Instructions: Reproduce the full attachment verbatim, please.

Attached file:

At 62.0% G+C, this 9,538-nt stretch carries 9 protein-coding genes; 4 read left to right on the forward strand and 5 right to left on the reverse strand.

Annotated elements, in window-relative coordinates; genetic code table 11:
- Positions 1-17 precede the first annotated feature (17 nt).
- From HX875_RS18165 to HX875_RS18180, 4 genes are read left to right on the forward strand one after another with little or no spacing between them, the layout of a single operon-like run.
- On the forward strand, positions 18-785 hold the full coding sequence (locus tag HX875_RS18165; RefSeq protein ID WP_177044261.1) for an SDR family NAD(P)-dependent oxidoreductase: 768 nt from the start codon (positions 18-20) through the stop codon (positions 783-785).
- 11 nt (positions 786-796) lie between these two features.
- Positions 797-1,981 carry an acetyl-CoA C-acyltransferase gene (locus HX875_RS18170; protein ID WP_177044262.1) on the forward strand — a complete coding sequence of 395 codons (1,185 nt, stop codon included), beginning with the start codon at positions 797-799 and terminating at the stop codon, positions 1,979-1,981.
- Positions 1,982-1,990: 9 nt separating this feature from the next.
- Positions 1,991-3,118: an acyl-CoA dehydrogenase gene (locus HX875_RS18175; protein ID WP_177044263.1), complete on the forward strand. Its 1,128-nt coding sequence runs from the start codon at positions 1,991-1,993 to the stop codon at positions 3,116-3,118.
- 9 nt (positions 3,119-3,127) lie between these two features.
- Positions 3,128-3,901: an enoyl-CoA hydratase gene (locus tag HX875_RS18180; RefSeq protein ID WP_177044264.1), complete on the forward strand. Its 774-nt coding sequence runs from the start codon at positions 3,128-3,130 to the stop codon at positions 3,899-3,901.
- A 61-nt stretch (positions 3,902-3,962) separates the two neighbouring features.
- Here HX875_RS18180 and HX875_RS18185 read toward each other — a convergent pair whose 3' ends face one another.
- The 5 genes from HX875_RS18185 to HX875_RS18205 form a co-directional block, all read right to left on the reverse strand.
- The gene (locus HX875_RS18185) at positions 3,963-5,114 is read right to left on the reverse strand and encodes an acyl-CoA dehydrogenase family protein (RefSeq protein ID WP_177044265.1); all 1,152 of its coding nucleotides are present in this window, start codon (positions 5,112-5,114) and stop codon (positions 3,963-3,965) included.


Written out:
At 62.0% G+C, this 9,538-nt stretch carries 9 protein-coding genes; 4 read left to right on the forward strand and 5 right to left on the reverse strand.

Annotated elements, in window-relative coordinates; genetic code table 11:
- Positions 1-17 precede the first annotated feature (17 nt).
- From HX875_RS18165 to HX875_RS18180, 4 genes are read left to right on the forward strand one after another with little or no spacing between them, the layout of a single operon-like run.
- On the forward strand, positions 18-785 hold the full coding sequence (locus tag HX875_RS18165; RefSeq protein ID WP_177044261.1) for an SDR family NAD(P)-dependent oxidoreductase: 768 nt from the start codon (positions 18-20) through the stop codon (positions 783-785).
- 11 nt (positions 786-796) lie between these two features.
- Positions 797-1,981 carry an acetyl-CoA C-acyltransferase gene (locus HX875_RS18170; protein ID WP_177044262.1) on the forward strand — a complete coding sequence of 395 codons (1,185 nt, stop codon included), beginning with the start codon at positions 797-799 and terminating at the stop codon, positions 1,979-1,981.
- Positions 1,982-1,990: 9 nt separating this feature from the next.
- Positions 1,991-3,118: an acyl-CoA dehydrogenase gene (locus HX875_RS18175; protein ID WP_177044263.1), complete on the forward strand. Its 1,128-nt coding sequence runs from the start codon at positions 1,991-1,993 to the stop codon at positions 3,116-3,118.
- 9 nt (positions 3,119-3,127) lie between these two features.
- Positions 3,128-3,901: an enoyl-CoA hydratase gene (locus tag HX875_RS18180; RefSeq protein ID WP_177044264.1), complete on the forward strand. Its 774-nt coding sequence runs from the start codon at positions 3,128-3,130 to the stop codon at positions 3,899-3,901.
- A 61-nt stretch (positions 3,902-3,962) separates the two neighbouring features.
- Here HX875_RS18180 and HX875_RS18185 read toward each other — a convergent pair whose 3' ends face one another.
- The 5 genes from HX875_RS18185 to HX875_RS18205 form a co-directional block, all read right to left on the reverse strand.
- The gene (locus HX875_RS18185) at positions 3,963-5,114 is read right to left on the reverse strand and encodes an acyl-CoA dehydrogenase family protein (RefSeq protein ID WP_177044265.1); all 1,152 of its coding nucleotides are present in this window, start codon (positions 5,112-5,114) and stop codon (positions 3,963-3,965) included.